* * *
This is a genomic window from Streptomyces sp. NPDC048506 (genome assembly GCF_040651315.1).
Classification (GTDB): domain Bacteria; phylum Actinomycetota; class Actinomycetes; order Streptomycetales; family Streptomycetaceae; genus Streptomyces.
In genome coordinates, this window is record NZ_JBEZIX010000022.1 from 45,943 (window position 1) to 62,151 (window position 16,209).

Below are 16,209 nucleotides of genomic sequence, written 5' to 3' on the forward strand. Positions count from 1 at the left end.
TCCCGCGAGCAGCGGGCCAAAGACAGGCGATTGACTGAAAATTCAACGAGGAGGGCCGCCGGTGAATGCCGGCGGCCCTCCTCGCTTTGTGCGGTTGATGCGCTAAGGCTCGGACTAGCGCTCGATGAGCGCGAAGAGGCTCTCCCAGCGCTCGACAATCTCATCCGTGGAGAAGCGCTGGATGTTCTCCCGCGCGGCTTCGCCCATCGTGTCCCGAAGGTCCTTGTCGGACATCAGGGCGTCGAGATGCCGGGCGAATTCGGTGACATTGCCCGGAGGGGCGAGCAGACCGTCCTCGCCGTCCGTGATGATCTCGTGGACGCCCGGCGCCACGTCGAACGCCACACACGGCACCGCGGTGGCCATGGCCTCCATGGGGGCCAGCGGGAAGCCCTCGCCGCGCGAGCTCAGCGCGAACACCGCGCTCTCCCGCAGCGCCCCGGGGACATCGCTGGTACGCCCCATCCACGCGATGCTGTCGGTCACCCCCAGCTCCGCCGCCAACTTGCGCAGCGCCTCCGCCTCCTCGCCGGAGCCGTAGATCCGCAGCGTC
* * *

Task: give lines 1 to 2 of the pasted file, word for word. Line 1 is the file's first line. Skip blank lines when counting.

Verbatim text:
This is a genomic window from Streptomyces sp. NPDC048506 (genome assembly GCF_040651315.1).
Classification (GTDB): domain Bacteria; phylum Actinomycetota; class Actinomycetes; order Streptomycetales; family Streptomycetaceae; genus Streptomyces.